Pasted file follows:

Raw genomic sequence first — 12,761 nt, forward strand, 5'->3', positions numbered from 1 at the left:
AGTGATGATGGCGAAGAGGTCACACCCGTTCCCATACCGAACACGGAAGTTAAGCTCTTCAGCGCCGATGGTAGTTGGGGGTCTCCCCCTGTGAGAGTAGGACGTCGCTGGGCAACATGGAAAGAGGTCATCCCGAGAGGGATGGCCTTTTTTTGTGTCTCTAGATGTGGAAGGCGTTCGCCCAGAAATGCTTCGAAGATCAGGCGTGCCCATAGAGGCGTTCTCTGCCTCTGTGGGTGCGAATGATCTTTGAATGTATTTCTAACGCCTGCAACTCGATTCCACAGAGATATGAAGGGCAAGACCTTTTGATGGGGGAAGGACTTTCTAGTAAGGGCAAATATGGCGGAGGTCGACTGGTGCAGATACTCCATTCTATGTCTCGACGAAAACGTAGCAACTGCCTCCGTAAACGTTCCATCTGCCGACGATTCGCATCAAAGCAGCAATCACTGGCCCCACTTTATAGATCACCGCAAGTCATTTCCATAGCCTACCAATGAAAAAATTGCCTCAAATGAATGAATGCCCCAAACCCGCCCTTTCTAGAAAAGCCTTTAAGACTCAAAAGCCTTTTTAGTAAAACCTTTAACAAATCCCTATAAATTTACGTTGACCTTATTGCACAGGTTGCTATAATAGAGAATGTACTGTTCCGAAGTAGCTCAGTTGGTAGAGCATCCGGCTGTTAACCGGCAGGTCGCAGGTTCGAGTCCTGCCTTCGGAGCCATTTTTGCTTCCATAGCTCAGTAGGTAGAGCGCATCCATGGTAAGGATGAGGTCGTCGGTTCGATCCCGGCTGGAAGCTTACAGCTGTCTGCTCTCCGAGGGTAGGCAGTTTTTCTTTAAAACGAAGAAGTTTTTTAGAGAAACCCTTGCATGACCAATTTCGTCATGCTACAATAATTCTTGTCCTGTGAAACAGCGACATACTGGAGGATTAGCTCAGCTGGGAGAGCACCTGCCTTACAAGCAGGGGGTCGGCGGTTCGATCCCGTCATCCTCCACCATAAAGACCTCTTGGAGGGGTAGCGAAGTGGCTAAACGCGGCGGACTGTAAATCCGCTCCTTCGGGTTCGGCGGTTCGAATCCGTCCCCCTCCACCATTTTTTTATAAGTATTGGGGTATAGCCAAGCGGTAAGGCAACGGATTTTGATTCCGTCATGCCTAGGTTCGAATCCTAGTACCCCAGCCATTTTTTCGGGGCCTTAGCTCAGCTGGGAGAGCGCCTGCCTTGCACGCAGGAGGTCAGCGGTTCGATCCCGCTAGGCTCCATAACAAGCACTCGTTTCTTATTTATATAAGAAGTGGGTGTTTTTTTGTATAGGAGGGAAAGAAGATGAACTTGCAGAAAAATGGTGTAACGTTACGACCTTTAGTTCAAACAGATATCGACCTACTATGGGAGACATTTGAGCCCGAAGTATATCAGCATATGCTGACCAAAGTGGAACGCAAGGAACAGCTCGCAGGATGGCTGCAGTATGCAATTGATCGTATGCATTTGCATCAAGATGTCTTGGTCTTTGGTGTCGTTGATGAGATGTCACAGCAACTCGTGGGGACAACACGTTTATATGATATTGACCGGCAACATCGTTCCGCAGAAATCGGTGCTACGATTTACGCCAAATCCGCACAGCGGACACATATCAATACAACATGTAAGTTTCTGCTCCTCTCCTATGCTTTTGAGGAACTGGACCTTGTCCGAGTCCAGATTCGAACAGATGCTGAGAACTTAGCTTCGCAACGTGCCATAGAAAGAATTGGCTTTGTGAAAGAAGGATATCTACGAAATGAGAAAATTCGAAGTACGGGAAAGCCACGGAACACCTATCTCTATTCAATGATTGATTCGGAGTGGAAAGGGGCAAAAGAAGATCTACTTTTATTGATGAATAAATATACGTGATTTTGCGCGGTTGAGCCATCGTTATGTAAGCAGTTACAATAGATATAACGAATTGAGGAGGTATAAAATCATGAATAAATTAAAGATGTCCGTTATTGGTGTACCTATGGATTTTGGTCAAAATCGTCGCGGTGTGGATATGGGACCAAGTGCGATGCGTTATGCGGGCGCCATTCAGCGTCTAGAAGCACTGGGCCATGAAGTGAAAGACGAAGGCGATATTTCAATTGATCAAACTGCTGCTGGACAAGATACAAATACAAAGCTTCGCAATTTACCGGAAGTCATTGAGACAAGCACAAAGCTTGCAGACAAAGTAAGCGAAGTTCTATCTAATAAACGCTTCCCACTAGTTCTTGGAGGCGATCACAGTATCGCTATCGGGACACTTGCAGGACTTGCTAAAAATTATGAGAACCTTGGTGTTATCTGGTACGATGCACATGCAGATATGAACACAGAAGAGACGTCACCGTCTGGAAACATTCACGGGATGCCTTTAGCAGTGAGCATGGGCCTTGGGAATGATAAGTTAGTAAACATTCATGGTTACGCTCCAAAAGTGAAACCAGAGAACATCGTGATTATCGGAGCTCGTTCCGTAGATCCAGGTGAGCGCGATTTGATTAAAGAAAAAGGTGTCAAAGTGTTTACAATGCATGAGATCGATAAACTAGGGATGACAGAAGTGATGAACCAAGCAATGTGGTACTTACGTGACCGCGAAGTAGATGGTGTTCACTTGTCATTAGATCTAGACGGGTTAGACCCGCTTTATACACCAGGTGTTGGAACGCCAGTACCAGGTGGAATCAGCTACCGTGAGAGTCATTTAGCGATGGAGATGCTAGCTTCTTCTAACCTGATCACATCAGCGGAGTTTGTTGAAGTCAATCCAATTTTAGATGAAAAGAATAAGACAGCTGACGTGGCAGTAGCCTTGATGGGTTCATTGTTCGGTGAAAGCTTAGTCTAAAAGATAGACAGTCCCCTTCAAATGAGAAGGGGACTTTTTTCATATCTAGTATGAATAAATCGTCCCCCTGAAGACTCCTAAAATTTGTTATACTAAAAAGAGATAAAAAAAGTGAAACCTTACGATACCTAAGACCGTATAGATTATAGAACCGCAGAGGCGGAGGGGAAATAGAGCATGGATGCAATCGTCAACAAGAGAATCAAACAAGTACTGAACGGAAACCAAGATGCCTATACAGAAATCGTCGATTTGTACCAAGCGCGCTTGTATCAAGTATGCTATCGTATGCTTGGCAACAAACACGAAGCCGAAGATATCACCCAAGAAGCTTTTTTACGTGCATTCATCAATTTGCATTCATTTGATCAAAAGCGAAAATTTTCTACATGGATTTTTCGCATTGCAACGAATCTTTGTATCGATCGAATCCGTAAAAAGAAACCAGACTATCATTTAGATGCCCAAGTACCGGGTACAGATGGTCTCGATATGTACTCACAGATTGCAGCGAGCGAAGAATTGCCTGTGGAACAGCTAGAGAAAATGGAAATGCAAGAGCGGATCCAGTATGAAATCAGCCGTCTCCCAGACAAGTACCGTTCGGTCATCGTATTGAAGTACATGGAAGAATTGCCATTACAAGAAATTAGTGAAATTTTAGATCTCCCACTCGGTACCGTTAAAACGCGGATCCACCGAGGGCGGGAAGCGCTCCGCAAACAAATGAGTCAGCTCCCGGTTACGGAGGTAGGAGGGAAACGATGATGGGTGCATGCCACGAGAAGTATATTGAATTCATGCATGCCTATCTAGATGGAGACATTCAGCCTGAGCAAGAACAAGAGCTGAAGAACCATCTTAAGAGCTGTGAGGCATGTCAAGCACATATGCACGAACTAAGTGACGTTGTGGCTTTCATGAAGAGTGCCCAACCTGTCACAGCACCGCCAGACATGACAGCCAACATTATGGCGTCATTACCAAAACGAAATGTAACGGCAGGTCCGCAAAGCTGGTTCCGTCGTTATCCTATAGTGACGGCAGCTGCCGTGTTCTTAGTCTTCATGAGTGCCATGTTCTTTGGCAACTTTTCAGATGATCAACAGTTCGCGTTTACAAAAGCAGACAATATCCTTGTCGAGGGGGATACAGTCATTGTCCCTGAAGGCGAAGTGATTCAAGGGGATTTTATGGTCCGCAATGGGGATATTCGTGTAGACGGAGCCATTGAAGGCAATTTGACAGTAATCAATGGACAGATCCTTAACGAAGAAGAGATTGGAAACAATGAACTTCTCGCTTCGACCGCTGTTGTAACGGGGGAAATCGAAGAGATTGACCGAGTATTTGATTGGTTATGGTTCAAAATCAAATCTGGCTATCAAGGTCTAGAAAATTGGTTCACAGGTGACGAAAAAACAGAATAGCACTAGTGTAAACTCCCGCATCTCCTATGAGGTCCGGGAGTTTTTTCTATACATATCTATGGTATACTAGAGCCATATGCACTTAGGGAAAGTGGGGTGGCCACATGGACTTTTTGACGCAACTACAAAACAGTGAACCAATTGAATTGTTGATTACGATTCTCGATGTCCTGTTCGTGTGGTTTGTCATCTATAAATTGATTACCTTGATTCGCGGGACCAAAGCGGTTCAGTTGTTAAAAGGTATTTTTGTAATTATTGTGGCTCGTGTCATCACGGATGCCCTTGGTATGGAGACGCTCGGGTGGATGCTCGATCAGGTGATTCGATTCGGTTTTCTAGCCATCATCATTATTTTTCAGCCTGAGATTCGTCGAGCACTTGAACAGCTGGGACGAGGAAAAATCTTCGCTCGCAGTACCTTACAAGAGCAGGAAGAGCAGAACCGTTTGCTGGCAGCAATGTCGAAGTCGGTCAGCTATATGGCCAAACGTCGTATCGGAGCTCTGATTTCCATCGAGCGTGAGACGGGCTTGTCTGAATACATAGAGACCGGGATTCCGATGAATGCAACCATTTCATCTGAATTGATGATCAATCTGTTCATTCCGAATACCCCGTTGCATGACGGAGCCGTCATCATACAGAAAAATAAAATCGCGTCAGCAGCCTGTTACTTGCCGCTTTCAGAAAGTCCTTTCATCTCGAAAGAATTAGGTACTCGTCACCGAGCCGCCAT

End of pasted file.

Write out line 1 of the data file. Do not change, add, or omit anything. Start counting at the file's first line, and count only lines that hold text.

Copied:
Raw genomic sequence first — 12,761 nt, forward strand, 5'->3', positions numbered from 1 at the left: